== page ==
Referring to FIGS. 1, 2, 3, and 9B, a read mode operation proceeds as follows in the event the master memory unit 4 has failed. Of the operation represented in FIG. 9B, the procedure up to the supply of a memory access request from the processor 1 to the memory units 4 and 5 through the line 200, the circuit 10, 11, and 20, and gates 21 and 22 is the same as the case with no failure. Due to the failure of the memory unit 4, the status signal fed from the unit 4 through the line 205 is "1" (see (205) in FIG. 9B). This signal is stored in the status holding circuit 15. At the same time, an error status signal is stored in the error holding circuit 17 and fed therefrom to the unit 13 through the line 209 (see (209) in FIG. 9B).
Referring to FIG. 2, since the signal on the line 209 and the negative output of the gate 101 are "1", both the inputs of the NAND gate 102 are "1". The NAND gate 102, therefore, produces "0" and the NAND gate 105 produces "1". As a result, the F/F 106 produces "1" in response to the next clock pulse (see (106) in FIG. 9B) and supplies it to the NAND gates 108 and 109. Supplied to the other input terminal of the NAND gate 108 is a "0" write command signal (see (208) in FIG. 9B). The write command signal is prepared by the control circuit 23 shown in FIG. 3 as follows. First, the output of the inverter 131 is supplied to the F/F 231. The outputs of the F/F 231 and the register 116 are sent to the AND gate 234, whose output is supplied to the shift register 232. The register 232 is triggered to produce a signal after the memory access time T has elapsed. The content of the register 232 is fed as a write command signal to the line 208. While the negative output of the gate 110 is "1" due to the "0" write command signal, the output of the NAND gate 108 becomes "1" due to the "0" output of the F/F 106. This makes the status selection signal fed from the NAND gate 111 to the line 211 "0" (see (211) in FIG. 9B). However, as the status error signal fed through the line 209 becomes "1", the output of the F/F 106 is set to "1", in response to the next clock pulse, because all the inputs to the NAND gate 102 are "1". Therefore, the status selection signal on the line 211 becomes "1" (see the third row of the Truth Table). As a result, the selector 14 supplies the processor 1 with the output signal of the circuit 15, that is, the status signal from the memory unit 4 which has failed at the time of the reading operation, by way of the line 201. In response to the next clock pulse, the status signal from the normal memory unit 5 is fed to the processors 1 and 2 through the line 201 (see (201) in FIG. 9B).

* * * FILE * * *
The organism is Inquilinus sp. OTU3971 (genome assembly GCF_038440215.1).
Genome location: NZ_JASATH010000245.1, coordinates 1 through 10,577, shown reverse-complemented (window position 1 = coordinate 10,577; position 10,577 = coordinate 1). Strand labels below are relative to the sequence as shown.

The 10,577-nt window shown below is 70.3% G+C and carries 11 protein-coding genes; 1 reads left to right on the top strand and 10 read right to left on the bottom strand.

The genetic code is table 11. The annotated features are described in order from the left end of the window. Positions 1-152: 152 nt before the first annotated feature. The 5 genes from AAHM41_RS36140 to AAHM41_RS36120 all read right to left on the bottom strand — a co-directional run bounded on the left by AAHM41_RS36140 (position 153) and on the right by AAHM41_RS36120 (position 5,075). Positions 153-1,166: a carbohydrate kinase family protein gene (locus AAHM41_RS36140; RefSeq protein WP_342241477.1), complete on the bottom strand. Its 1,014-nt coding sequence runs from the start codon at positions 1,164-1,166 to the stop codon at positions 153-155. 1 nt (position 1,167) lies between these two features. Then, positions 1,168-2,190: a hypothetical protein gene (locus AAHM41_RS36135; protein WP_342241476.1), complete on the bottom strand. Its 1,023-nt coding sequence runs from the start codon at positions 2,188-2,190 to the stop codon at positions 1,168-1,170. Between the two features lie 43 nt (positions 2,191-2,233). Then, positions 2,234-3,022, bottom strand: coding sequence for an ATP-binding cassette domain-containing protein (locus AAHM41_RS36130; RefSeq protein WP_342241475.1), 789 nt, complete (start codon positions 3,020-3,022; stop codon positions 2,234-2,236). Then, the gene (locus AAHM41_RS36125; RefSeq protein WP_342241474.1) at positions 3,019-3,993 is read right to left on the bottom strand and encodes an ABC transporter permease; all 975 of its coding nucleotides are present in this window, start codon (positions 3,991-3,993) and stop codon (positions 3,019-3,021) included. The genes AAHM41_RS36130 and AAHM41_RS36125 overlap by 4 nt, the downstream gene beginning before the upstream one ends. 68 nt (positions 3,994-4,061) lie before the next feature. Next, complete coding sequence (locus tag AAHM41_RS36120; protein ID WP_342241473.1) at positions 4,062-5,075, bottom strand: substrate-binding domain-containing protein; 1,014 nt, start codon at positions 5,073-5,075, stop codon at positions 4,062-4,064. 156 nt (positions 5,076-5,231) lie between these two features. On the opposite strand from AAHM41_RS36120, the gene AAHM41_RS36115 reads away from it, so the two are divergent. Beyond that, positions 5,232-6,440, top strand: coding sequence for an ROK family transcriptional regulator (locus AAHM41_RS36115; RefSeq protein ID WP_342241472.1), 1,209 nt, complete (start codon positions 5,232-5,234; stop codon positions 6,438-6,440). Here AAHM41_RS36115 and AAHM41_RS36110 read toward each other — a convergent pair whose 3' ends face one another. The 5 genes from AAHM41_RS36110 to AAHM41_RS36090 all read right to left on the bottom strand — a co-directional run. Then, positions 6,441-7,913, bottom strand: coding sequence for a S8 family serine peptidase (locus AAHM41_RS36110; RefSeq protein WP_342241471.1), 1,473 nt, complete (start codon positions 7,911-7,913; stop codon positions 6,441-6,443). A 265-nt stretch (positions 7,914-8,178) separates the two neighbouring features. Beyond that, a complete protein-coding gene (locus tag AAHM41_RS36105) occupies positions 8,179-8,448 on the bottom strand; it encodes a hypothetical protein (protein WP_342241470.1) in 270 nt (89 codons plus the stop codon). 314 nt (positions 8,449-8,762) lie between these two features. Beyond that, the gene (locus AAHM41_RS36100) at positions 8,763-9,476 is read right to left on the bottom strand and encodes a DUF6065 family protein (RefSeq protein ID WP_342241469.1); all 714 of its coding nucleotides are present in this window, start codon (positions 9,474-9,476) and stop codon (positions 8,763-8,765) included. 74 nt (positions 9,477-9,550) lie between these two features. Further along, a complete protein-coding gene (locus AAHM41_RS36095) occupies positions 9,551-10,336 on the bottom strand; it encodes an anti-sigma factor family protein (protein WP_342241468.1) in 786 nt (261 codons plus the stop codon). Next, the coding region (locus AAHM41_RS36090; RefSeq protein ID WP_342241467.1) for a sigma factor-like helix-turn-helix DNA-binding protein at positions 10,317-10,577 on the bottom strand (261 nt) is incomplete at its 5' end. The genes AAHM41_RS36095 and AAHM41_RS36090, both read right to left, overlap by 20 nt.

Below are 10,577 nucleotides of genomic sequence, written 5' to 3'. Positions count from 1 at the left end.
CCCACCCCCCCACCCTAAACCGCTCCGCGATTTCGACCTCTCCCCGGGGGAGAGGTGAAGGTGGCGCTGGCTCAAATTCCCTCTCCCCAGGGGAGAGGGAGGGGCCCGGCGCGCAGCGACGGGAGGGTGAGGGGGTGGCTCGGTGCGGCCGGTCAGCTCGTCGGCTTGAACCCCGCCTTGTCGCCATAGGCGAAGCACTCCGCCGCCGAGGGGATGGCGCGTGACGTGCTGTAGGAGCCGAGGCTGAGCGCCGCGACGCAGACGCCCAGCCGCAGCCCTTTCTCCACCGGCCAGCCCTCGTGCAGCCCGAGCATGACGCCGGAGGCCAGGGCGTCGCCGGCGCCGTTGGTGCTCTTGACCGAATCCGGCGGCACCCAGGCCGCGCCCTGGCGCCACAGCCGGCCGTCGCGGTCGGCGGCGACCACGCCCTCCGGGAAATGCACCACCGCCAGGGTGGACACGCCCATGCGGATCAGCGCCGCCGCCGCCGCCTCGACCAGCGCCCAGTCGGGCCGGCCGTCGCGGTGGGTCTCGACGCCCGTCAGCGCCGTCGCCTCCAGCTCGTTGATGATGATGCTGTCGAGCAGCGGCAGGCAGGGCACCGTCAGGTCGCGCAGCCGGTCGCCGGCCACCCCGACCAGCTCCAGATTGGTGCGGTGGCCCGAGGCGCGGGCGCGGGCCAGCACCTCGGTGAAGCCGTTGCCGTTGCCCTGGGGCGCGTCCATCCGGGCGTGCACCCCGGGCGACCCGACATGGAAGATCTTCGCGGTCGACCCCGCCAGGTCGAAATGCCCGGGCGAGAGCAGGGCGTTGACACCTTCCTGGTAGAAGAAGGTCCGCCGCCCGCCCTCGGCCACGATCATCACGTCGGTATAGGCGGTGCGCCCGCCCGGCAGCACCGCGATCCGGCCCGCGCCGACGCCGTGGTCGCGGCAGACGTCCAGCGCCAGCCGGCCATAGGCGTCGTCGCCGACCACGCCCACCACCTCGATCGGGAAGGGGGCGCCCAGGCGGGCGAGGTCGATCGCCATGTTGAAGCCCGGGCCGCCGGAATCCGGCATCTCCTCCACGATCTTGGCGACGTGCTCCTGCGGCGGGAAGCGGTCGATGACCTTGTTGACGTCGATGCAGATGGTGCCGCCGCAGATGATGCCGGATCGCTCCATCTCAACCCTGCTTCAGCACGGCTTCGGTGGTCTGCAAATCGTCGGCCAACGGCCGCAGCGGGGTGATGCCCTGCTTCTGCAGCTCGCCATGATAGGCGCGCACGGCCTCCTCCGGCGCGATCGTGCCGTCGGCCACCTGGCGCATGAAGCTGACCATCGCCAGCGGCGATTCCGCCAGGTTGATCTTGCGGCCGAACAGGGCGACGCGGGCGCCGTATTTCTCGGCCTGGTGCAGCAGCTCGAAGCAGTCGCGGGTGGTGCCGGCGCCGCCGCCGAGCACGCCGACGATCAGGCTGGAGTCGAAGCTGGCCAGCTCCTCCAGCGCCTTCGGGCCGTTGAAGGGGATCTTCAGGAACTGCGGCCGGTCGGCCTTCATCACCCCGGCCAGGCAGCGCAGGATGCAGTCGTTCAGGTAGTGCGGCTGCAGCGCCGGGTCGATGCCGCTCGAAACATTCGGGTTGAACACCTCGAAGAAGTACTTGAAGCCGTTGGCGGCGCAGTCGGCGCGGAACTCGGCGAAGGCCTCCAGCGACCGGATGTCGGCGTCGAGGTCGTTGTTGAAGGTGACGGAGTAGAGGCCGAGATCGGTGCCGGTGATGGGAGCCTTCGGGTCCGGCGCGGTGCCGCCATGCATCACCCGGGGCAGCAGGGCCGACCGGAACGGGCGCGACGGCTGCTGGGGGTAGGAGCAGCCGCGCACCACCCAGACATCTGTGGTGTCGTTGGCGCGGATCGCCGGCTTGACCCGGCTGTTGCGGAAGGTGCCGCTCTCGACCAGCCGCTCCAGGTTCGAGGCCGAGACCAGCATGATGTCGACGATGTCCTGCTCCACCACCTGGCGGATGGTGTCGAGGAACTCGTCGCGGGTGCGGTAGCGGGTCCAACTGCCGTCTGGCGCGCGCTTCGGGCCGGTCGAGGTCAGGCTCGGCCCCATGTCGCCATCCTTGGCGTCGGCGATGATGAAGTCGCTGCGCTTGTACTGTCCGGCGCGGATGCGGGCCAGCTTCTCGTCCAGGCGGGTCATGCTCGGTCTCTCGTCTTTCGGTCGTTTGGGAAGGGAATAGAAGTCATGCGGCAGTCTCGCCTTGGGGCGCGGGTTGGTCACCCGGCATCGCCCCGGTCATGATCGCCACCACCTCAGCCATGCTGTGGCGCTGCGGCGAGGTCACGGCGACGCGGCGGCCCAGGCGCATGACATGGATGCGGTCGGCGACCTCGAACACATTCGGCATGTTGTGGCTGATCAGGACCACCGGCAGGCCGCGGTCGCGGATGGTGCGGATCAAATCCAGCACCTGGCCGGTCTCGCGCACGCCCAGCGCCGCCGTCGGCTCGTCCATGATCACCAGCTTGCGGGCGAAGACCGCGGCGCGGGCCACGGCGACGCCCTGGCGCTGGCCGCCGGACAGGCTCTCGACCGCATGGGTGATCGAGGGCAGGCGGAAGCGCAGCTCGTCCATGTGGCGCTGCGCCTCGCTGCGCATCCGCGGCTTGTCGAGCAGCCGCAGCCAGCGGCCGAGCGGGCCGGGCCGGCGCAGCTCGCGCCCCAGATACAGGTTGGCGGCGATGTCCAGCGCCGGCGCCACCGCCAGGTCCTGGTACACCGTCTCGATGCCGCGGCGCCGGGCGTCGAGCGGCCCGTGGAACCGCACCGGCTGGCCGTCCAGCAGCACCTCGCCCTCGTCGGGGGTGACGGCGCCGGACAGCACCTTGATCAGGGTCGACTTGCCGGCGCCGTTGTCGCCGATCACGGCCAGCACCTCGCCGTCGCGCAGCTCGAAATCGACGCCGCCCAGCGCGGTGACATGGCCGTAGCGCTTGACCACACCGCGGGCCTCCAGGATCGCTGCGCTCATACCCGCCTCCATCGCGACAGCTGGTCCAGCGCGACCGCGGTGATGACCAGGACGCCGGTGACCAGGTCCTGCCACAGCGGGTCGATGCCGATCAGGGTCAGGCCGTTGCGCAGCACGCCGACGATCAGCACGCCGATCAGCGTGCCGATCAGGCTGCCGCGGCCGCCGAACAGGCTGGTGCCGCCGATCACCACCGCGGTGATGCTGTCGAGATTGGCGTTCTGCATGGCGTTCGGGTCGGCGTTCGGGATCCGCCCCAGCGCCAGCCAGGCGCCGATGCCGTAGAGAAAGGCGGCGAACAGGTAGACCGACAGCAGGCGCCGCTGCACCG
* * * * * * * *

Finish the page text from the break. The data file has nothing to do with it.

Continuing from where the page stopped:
Reference will now be made to FIGS. 1, 2, and 9C for describing in detail a write mode operation in the event of a failure in the master memory unit.
The operation shown in FIG. 9C is common to that described with reference to FIG. 9B up to the step where a memory access request delivered from the processor 1 through the line 200 is given to the memory units 4 and 5 through the circuits 10, 11, and 20, and gates 21 and 22 and, thereafter, status signals are supplied from the units 4 and 5 to the corresponding holding circuits 15 and 16 through the lines 205 and 206 with an error signal fed to the unit 13 through the error holding circuit 17 and line 209 (see (200), (10), (20), (205), (206), and (209) in FIG. 9C). When the write command signal fed through the line 208 of FIG. 2 is "1", negative output of the F/F 106 is "1" and the positive output of the gate 110 is "1" even before the output level of the F/F 106 changes into "1". This makes all the inputs to the NAND gate 107 "1" and, therefore, its output "0", whereby the output of the NAND gate 111 appearing on the line 211 as a status selection signal is made "1" (see (211) in FIG. 9C). Upon the change from "0" to "1" of the output of the F/F 106 (see (106) in FIG. 9C), all the inputs to the NAND gate 109 (if the status error signal on the line 210 is "0") become "1" so that the output of the NAND gate 109 becomes "0" to make the output of the NAND gate 111 or status selection signal "1". Therefore, in a write mode operation, the status selection signal on the line 211 changes into "1" immediately after the status error signal on the line 209 has become "1", as shown on the fourth line of the Truth Table. The selector 14 thus supplies the processor 1 through the line 201 with a status notifying signal which has selected the output of the circuit 16, i.e., the status signal of the error-free memory unit 5 (see (201) in FIG. 9C). Stated another way, no error is reported to the processor 1 which will then continue the processing operation. However, the gate 21 is closed by the negative output of the circuit 17. As a result, any further access to the memory unit 4 by the processor 1 is prevented and, instead, data from the processor 1 is continuously written in the other memory unit 5. It will be seen that the unit 5 has stored all the necessary data during the processing period. Accordingly, the whole system operates without any problem.